Austrian climate minister: I only choose the rules I like

Austrian minister Leonore Gewessler not explaining how she had the power to ignore her Chancellor (Photo by Thierry Monasse/Getty Images)


Austria’s government, a coalition of the centre-right People’s Party (ÖVP) and the Green Party, has never been stable. Formed out of necessity – after the 2019 elections, there were no other feasible partners for the People’s Party – the two are now limping to September 29th’s upcoming parliamentary elections.

But last week, they almost broke up pre-emptively as the country was plunged into a crisis over a ministerial vote in Brussels on the European Union’s Nature Restoration Law.

The crisis, seemingly just an argument over technicalities, has not received much attention outside of Austria, though Brussels Signal has covered the story. It merits more attention.

The crisis represents everything wrong with the approach European establishmentarians take to governance and how they respond to potential populist-right successes.

They preach about the importance of democratic norms, about standards in the way things are done, foreseeing doom should parties which do not respect those norms (always, in their telling, the populist right) win office. But when establishmentarians are in office, they are happy to ignore democratic norms in order to enforce their preferred policies.

Austria’s Chancellor Karl Nehammer, along with most of the Austrian federal states, was opposed to the Nature Restoration Law. Nehammer told the environmental minister, Leonore Gewessler, that in Brussels she should vote against it.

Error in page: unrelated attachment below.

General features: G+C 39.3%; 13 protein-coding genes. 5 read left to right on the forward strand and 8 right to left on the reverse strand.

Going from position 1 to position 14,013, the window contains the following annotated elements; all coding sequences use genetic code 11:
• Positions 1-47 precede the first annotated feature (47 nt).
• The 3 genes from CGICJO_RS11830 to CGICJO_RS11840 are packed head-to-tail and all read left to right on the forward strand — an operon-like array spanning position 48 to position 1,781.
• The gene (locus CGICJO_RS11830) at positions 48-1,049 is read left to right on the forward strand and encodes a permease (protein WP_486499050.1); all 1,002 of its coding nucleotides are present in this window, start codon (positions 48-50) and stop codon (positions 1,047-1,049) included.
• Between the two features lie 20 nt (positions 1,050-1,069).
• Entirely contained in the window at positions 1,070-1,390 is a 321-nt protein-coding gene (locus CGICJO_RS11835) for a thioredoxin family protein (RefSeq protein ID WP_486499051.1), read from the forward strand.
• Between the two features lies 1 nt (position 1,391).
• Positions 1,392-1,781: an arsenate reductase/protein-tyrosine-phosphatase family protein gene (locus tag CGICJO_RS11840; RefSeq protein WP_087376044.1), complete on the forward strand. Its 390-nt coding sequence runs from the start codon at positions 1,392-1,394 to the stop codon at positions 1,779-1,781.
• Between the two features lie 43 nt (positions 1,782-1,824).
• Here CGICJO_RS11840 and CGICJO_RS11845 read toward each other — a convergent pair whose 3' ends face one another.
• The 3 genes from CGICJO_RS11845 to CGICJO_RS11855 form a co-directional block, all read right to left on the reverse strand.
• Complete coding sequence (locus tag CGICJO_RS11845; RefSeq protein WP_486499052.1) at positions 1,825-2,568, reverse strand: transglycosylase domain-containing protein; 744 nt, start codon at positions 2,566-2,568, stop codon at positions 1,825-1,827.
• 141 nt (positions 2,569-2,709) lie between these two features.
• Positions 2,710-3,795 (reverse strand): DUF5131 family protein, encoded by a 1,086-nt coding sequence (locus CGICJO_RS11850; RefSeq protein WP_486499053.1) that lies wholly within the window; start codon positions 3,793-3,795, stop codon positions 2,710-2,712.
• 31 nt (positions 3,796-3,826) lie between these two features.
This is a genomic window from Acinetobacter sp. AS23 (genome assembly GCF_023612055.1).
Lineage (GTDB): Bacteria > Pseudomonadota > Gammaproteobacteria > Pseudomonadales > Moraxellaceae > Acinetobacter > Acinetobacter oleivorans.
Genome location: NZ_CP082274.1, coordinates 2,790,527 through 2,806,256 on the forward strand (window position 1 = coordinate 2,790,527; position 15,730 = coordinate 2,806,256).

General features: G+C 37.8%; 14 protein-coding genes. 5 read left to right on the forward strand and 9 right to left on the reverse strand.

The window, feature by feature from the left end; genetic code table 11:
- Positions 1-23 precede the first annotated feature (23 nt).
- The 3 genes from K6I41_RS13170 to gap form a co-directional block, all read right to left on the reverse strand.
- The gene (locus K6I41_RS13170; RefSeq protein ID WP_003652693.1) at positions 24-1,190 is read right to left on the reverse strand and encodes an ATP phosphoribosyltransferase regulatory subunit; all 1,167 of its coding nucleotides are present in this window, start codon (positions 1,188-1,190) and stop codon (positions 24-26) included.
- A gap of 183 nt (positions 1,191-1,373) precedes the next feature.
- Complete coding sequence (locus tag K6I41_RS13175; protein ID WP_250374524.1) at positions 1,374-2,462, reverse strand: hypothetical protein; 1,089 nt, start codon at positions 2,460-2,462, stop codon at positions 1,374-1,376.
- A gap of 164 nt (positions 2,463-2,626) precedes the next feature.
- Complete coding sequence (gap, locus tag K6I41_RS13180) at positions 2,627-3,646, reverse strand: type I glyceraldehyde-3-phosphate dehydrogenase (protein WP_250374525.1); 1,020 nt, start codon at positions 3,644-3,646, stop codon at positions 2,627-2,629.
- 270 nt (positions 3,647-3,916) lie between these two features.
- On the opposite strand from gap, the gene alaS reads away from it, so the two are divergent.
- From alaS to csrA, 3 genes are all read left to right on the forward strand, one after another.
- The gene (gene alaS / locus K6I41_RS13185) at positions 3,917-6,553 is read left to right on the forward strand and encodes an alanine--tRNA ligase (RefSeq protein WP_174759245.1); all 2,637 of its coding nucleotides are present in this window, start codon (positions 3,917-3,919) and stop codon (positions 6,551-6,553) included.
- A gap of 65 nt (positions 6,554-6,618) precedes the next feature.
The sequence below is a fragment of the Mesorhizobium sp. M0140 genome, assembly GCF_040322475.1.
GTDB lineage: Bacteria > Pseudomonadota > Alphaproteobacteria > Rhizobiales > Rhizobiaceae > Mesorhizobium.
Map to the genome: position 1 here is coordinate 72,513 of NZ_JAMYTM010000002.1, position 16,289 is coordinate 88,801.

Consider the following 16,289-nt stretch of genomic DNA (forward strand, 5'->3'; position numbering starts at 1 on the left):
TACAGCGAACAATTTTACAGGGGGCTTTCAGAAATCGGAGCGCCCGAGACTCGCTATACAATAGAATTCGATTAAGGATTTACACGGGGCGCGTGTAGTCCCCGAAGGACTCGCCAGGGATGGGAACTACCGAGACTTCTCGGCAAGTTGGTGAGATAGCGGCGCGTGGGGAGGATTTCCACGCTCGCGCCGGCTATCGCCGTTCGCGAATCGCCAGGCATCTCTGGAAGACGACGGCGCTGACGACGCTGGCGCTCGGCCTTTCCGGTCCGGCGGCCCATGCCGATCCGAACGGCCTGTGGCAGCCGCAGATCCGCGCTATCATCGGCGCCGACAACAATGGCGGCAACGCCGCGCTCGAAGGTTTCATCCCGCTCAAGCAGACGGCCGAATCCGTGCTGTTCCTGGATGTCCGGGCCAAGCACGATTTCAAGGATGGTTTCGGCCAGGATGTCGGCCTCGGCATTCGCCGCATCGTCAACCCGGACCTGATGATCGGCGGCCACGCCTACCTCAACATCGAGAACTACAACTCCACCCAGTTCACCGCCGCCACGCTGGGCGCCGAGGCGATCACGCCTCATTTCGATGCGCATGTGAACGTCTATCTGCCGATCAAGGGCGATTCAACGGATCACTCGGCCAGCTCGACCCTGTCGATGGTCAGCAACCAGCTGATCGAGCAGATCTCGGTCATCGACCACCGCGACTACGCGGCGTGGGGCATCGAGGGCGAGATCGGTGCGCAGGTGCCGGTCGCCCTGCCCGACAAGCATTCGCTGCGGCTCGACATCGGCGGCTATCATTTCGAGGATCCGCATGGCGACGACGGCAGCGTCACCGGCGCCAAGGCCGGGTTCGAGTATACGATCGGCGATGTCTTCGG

But she ignored Nehammer and voted for the legislation. Her vote was decisive: ministers representing at least two-thirds of the European Union’s population needed to vote in the affirmative, and without Austria’s vote, it would not have passed.

Nehammer called her vote illegal and told the Belgian presidency of the EU Council that it did not count. Belgium responded that to them, it did, and that Austria’s concerns were an internal affair.

Within Austria, responses were predictable. Liberals and leftists cheered the move, presenting Gewessler as a bold champion of the Earth. Conservatives, both the ÖVP and the populist-right Freedom Party (FPÖ), demanded repercussions.

Nehammer ultimately decided not to terminate the coalition – saying he did not want to waste money on early elections – but he was furious.

The ÖVP had two arguments against Gewessler’s vote. The first was that all the federal states issued a unanimous statement opposing the law (which would have legally mandated Gewessler not to support the law). The second argument was that, as chancellor, Nehammer should have had the final say.

The Greens responded by pointing out that Vienna had broken from the other federal states after the statement of unanimity was made, breaking unanimity and therefore allowing Gewessler to vote in the affirmative.

As for Nehammer having the final say? The Greens argued that there is nothing in Austria’s constitution requiring ministers to heed the chancellor’s wishes.

The former question is a genuine legal puzzle, as it is uncertain if Vienna had to follow a particular procedure in order to break unanimity. But the latter question is not. The Greens are correct. There is no law requiring ministers to follow the chancellor here.

But there is a norm. There are standards. 

Governments need to have some sort of structure. Someone needs to be in charge. Karl Nehammer is the head of Austria’s government. As head of government, he needs to have ministers who will follow his orders, provided those orders are legal.

He may be restricted when it comes to things like coalition agreements, but beyond that, he is the man in charge. It is impossible to imagine that the framers of Austria’s constitution did not consider the chancellor, as the head of the cabinet, to be in charge. 

Defenders of Gewessler’s vote might simply respond to this with, “Tough.” It was a norm which needed to die so that the nature law could live.